History waiting to be made? Indy has a way of making it happen
From first-time winners to legendary victors, the Brickyard 400 at Indianapolis Motor Speedway always seems to find a way to make history in NASCAR.
As Indiana native Ryan Newman found out last year, there is nothing quite like winning a race at Indianapolis Motor Speedway.
Rick Diamond / Getty Images North America
By Tom Jensen
Vacation is over. Time to get back to work.
For the men and women of the NASCAR Sprint Cup Series, this weekend represents the last breather, the final break before 17 consecutive -- and grueling -- weekends of racing to wrap-up the 2014 season.
The next off-weekend for NASCAR road warriors? That would be the weekend before Thanksgiving in late November. Between now and then, it's flat out, balls-to-the-wall racing for 17 weeks to crown the next Cup champion.
And it all starts at the world's most historically significant race track, Indianapolis Motor Speedway, which next Sunday will host NASCAR's second-biggest race, the Brickyard 400, a/k/a "The 21st annual Crown Royal Presents the John Wayne Walding 400 at the Brickyard Powered by BigMachineRecords.com."
The Brickyard 400 is always something of a paradox, in that the narrow track surface doesn't typically produce racing with stock cars that's as good as it is with the much lighter, faster and higher-downforce open-wheel cars. And yet, the Brickyard 400 over the years has produced many moments of high drama and even magic.
There was adopted Hoosier Jeff Gordon winning the first Sprint Cup race here in 1994 after Brett Bodine wrecked his brother Geoff, who was leading at the time.
In 1995, Dale Earnhardt put the fabled black No. 3 into Victory Lane; a year later, the toughest man in racing had to get out of his car mid-race because of a broken sternum suffered in a prior crash at Talladega.
After the '96 race, winning crew chief Todd Parrott and his driver, Dale Jarrett, began a tradition that continues to this day: The entire winning crew kneels down and kisses the yard of bricks at the start-finish line.
Bill Elliott won the 43rd of 44 races in a NASCAR Hall of Fame career in 2002, as he drove one of Ray Evernham's Dodges to victory. In his post-race Victory Lane photos, Elliott posed with wife Cindy and their then-6-year-old son, Chase -- who is now leading the 2014 points standings in the Nationwide Series standings after winning his third race of the season Saturday night at Chicagoland Speedway.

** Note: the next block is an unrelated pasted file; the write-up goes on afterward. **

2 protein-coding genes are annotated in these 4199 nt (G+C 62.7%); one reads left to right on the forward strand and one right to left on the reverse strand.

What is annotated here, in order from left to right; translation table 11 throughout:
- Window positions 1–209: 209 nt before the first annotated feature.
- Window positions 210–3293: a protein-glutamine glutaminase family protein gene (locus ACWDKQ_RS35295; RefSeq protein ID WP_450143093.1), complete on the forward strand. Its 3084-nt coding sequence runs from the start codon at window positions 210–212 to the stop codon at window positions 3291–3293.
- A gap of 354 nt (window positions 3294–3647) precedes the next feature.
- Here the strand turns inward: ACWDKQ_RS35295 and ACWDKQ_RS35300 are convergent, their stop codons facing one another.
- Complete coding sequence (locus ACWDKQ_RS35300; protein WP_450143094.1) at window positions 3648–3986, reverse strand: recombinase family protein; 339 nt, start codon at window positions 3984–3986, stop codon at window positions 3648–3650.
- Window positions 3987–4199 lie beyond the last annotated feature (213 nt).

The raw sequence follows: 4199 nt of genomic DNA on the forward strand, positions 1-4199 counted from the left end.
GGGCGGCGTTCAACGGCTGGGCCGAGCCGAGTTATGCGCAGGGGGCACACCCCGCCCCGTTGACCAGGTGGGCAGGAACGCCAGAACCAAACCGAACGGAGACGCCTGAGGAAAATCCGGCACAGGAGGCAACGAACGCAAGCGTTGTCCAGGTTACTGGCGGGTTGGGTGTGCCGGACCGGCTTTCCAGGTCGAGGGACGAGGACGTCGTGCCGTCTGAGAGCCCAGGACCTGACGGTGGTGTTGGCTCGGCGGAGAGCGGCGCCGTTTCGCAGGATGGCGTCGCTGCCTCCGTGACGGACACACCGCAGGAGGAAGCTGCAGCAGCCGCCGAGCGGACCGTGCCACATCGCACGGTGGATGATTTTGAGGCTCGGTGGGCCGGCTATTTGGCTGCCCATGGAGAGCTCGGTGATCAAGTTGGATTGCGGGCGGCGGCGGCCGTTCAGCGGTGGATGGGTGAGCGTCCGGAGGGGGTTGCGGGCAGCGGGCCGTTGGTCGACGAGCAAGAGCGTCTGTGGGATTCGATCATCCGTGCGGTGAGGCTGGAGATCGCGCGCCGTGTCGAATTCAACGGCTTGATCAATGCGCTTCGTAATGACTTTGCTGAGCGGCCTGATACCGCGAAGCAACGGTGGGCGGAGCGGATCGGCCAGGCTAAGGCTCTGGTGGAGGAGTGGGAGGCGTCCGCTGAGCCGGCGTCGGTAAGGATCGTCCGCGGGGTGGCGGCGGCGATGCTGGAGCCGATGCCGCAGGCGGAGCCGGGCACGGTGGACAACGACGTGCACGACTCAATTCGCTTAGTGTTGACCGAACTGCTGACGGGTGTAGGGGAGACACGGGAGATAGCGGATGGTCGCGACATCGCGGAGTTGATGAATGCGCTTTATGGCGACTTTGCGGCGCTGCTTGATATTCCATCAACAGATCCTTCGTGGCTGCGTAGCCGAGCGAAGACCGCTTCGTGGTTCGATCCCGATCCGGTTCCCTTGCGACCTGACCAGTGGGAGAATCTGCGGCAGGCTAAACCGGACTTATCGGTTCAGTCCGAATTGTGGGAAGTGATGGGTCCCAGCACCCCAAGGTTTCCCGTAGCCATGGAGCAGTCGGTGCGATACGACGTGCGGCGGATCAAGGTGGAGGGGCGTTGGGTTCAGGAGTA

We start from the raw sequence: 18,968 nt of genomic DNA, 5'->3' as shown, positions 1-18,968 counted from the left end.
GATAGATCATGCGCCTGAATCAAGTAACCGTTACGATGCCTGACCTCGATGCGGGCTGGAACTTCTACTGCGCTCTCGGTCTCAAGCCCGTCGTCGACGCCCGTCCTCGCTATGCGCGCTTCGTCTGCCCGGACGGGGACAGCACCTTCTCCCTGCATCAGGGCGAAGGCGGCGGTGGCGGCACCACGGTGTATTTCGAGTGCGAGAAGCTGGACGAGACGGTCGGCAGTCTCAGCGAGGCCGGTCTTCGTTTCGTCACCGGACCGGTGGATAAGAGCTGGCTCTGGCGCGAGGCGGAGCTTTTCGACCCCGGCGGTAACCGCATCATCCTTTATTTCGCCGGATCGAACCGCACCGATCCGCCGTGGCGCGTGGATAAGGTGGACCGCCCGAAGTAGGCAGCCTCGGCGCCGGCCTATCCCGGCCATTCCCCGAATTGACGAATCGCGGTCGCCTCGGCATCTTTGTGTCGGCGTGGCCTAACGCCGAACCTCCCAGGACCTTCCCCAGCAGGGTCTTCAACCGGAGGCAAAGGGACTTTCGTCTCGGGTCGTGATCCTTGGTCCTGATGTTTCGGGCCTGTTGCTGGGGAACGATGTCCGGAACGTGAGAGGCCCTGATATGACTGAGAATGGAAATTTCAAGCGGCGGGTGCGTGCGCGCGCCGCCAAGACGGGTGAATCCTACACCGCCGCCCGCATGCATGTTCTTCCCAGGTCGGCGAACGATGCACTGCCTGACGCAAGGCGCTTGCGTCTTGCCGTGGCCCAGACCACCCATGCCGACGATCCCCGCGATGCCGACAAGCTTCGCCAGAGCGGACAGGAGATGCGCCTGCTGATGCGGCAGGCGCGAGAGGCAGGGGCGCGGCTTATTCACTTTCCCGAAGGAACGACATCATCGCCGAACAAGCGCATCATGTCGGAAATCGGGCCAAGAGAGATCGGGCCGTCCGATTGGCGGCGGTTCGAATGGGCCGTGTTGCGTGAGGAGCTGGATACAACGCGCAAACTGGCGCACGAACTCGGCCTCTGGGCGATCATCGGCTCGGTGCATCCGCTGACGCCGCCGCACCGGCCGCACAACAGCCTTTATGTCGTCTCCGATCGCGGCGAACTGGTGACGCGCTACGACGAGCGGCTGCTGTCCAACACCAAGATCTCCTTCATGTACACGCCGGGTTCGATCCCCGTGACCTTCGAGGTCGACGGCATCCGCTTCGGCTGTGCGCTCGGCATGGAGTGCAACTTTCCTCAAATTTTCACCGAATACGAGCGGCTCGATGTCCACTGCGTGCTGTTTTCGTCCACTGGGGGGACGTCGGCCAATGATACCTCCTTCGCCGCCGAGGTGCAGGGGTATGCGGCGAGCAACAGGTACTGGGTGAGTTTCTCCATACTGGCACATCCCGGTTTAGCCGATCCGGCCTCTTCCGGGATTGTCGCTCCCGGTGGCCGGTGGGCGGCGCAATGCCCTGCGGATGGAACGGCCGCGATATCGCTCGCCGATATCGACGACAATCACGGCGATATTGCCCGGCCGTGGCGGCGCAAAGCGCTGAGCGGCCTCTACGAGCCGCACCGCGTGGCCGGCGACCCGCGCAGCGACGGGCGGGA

One of the most emotional Brickyard 400s came in 2005, when Indiana native Tony Stewart finally won on the one stage where he most coveted the victory that had eluded him for so long.
Jamie McMurray completed an improbable Daytona 500-Brickyard 400 sweep in 2010, and a year later, Paul Menard won his first Cup race in 167 starts. Menard's victory meant just as much for his father, John Menard, who had fielded Indy 500 entries for 35 years without a victory, as it did for Paul.
Last year, another Indiana native, Ryan Newman, won his first Brickyard 400.
So what will happen this year? That remains to be seen, but there is no shortage of compelling story lines.
With 19 of 26 races complete in the Sprint Cup regular season, 11 drivers have won races and virtually assured themselves slots in NASCAR's playoff round, the 16-driver Chase for the Sprint Cup. Three of the past four Brickyard winners -- McMurray, Menard and Newman -- are winless this year and eager to punch their Chase tickets.
Stewart, the three-time Cup champ and two-time Brickyard winner, has a Monday press conference, during which time he's expected to discuss his return to racing dirt sprint cars for the first time since his gruesome accident last year. Stewart won on Friday night and finished third Saturday night in a pair of Michigan sprint car races. Stewart, too, is looking for his first Cup win of the season and is expected to be fast here.
Kurt Busch, who in his first career IndyCar race finished sixth and was rookie of the year in this year's Indianapolis 500, will be one of big story lines of the week. Can he back up his earlier success with a victory on Sunday?
Hendrick Motorsports teammates Gordon and Jimmie Johnson are both four-time Brickyard winners. If one of them can win again on Sunday, they will tie Formula One superstar Michael Schumacher with a record five race victories at this track.
Juan Pablo Montoya has a chance to become the first driver to win the Indy 500 and the Brickyard 400. Montoya will wheel one of Roger Penske's Fords, which have been wicked-fast of late. Speaking of The Captain, Penske has won the Indy 500 a record 15 times, but has yet to find victory in the Brickyard 400. That could change on Sunday, with Brad Keselowski, Joey Logano and Montoya among the pre-race favorites.
Throw in support races from the NASCAR Nationwide Series and the TUDOR United SportsCar Championship and it absolutely will be a jam-packed weekend of racing. And it just might be a history-making one, too.